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Powers of Attorney


By: Janice Dantes


With COVID-19 impacting our lives, I am receiving more inquiries about estate planning. Most people know about wills. Fewer people know about powers of attorney. Powers of attorney allow you to appoint an agent to make decisions on your behalf should you become incapacitated and cannot make decisions for yourself. This may include if you are in advanced stages of Alzheimer’s, are in a coma, or suffering from other mental or physical ailments. If you recover and are able to make decisions again, you can then regain decision-making control.

Below are the two kinds of Powers of Attorney in Illinois:

1. Power of Attorney for Healthcare. The Power of Attorney for Healthcare allows you to appoint an agent to make healthcare decisions when you are not able to make them for yourself. This document allows you to appoint an agent and successor agents if your agent is unable or unwilling to carry out your wishes. You can share with your agent the authority to make medical decisions when you are unable to. This may include your wishes about resuscitation and if you want your organs donated. This document required your signature and one witness. Also, be sure to execute this document when you have your full faculties to avoid any suspicions of undue influence.

2. Power of Attorney for Property. The power of attorney for property allows you to appoint an agent to make financial decisions when you cannot make them for yourself. This is important because if you are in a coma, you want to be sure someone has authority to pay your bills and mortgage so your property does not go into foreclosure. You may have seen this document if you purchased a home and could not be present at the closing. The agent and successor agents for this document can be the same as power of attorney for healthcare. They can also be different.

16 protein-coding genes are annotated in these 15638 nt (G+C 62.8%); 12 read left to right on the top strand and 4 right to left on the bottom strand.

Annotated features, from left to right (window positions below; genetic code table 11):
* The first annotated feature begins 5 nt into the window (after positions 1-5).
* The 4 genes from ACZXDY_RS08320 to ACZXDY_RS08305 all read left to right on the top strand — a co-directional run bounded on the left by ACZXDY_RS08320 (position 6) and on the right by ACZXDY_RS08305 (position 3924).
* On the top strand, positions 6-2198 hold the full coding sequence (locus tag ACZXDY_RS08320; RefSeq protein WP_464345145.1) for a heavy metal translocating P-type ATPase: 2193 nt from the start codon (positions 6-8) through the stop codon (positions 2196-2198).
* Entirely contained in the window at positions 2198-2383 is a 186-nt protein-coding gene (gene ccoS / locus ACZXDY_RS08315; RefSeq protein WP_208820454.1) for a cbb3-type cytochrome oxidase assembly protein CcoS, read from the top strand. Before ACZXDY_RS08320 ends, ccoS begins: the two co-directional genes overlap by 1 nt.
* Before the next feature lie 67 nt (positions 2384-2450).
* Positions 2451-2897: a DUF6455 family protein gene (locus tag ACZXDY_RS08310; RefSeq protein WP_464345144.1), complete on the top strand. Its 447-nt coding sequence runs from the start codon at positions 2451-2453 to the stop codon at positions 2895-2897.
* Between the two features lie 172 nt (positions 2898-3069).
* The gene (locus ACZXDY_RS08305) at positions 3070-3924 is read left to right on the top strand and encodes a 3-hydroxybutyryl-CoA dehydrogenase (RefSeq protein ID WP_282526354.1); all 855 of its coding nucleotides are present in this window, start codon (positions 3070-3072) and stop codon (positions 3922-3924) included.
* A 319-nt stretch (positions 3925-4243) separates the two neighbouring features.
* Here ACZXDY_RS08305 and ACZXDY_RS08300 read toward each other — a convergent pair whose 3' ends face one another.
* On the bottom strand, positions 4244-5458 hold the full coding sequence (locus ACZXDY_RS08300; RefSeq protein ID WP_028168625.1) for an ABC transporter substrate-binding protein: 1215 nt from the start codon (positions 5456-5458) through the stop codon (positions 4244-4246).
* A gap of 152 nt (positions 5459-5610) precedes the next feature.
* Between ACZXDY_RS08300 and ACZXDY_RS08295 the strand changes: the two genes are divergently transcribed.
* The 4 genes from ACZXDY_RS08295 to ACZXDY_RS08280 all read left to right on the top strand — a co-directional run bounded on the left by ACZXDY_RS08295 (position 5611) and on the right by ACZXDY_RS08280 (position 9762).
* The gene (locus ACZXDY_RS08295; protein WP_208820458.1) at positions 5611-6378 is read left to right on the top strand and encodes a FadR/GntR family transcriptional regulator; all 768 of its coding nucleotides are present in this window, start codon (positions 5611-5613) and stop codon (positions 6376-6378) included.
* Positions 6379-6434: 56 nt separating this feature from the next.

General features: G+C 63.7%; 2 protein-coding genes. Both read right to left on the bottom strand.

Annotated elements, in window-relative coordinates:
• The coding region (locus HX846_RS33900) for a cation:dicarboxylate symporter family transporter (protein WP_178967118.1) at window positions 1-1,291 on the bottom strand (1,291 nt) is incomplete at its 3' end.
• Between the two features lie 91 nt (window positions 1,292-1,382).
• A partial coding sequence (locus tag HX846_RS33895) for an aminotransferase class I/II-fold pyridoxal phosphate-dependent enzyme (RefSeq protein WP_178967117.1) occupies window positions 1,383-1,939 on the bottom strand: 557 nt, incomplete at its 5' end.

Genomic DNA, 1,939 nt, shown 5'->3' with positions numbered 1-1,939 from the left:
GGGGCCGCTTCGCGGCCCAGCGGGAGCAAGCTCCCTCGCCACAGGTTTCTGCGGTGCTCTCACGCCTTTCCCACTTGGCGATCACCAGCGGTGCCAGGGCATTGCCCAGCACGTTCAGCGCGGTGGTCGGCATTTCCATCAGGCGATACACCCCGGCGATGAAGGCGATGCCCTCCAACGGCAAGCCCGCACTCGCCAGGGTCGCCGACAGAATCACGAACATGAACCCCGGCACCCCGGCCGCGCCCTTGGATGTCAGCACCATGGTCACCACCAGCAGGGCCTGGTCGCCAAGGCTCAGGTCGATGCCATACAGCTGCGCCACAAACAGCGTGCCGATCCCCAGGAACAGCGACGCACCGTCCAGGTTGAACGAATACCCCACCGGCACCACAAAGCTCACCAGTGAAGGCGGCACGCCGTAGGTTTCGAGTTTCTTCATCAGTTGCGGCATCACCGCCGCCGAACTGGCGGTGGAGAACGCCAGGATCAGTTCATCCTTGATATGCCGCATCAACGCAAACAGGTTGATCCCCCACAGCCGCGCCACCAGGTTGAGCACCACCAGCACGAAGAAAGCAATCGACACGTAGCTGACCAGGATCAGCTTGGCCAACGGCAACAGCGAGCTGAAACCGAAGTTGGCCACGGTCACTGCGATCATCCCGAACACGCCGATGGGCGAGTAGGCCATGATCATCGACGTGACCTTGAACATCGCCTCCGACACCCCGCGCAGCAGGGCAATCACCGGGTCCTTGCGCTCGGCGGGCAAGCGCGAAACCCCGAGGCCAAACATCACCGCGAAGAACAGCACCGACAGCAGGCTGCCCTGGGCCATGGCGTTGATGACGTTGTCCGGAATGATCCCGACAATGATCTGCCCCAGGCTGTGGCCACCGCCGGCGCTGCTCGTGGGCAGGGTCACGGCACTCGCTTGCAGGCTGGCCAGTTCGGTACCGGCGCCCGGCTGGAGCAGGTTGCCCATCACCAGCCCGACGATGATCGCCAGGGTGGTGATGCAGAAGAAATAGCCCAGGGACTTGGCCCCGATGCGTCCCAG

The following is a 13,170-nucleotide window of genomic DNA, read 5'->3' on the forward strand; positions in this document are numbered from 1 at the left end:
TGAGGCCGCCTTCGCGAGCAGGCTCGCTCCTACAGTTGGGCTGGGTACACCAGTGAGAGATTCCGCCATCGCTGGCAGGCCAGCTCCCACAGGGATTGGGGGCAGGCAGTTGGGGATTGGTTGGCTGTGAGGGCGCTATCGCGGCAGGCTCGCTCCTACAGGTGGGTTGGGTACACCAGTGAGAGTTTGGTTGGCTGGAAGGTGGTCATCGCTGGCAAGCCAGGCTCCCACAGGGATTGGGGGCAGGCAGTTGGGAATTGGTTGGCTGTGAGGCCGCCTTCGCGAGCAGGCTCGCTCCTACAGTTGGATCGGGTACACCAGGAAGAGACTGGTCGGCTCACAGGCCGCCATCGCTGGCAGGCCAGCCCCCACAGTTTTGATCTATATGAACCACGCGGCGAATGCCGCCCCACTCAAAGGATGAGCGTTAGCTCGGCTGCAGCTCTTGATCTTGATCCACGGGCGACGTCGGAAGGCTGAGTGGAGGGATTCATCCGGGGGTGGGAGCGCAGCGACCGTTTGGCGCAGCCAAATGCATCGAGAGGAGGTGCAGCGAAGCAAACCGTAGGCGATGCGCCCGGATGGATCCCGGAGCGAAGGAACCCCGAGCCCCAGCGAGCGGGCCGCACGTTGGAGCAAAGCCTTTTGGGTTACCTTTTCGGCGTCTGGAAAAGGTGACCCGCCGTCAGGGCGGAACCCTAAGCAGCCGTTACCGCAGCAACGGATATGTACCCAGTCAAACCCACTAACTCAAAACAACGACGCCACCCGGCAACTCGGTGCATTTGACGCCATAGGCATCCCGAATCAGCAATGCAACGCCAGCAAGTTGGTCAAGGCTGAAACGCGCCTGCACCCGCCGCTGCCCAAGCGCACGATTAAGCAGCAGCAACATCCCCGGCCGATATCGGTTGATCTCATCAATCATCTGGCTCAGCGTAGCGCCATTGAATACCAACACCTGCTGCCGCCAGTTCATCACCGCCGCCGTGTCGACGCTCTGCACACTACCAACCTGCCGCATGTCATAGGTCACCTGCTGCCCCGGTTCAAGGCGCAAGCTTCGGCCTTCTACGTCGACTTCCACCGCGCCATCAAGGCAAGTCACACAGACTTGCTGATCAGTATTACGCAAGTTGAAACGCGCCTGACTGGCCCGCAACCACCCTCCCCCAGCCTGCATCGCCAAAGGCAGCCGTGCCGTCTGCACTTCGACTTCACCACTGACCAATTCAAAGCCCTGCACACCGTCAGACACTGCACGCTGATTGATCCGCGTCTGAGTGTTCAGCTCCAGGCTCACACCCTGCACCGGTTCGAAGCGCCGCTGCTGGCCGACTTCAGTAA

This document needs to be signed by two witnesses and notarized because it involves the authority to transfer property. Further you can give your agent broad authority or limit their authority to make financial decisions (perhaps you don’t want them to touch your stocks or sell your home). These documents are never used if you die without being incapacitated. But no one knows how they will go. Also, there are many other estate planning tools. If you have questions about powers of attorney, please contact me at (312) 546-5077 or janice@pinaylaw.com.

Further, the Filipino American Lawyers Association will be providing pro bono services in the completion of powers of attorney for first responders. If you are interested in learning more, you can call as well.

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